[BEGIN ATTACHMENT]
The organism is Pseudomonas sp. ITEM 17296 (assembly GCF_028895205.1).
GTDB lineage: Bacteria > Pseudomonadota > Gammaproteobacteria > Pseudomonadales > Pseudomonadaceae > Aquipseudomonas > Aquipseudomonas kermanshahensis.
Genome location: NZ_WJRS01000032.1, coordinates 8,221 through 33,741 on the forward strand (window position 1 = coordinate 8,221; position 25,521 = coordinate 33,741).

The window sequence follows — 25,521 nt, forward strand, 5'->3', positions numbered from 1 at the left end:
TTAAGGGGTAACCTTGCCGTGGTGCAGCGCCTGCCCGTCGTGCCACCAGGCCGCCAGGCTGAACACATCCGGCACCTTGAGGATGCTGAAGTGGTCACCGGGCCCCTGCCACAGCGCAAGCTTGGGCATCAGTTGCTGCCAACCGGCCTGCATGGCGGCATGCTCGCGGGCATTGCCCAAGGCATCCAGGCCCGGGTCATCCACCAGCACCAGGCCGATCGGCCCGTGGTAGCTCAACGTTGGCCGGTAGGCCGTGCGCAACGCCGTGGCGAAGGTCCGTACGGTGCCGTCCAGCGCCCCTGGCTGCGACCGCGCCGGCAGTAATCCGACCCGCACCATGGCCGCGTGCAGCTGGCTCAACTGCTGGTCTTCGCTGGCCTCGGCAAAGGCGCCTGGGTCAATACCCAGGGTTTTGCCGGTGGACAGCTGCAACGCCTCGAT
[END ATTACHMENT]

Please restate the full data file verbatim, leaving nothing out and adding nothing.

The organism is Pseudomonas sp. ITEM 17296 (assembly GCF_028895205.1).
GTDB lineage: Bacteria > Pseudomonadota > Gammaproteobacteria > Pseudomonadales > Pseudomonadaceae > Aquipseudomonas > Aquipseudomonas kermanshahensis.
Genome location: NZ_WJRS01000032.1, coordinates 8,221 through 33,741 on the forward strand (window position 1 = coordinate 8,221; position 25,521 = coordinate 33,741).

The window sequence follows — 25,521 nt, forward strand, 5'->3', positions numbered from 1 at the left end:
TTAAGGGGTAACCTTGCCGTGGTGCAGCGCCTGCCCGTCGTGCCACCAGGCCGCCAGGCTGAACACATCCGGCACCTTGAGGATGCTGAAGTGGTCACCGGGCCCCTGCCACAGCGCAAGCTTGGGCATCAGTTGCTGCCAACCGGCCTGCATGGCGGCATGCTCGCGGGCATTGCCCAAGGCATCCAGGCCCGGGTCATCCACCAGCACCAGGCCGATCGGCCCGTGGTAGCTCAACGTTGGCCGGTAGGCCGTGCGCAACGCCGTGGCGAAGGTCCGTACGGTGCCGTCCAGCGCCCCTGGCTGCGACCGCGCCGGCAGTAATCCGACCCGCACCATGGCCGCGTGCAGCTGGCTCAACTGCTGGTCTTCGCTGGCCTCGGCAAAGGCGCCTGGGTCAATACCCAGGGTTTTGCCGGTGGACAGCTGCAACGCCTCGAT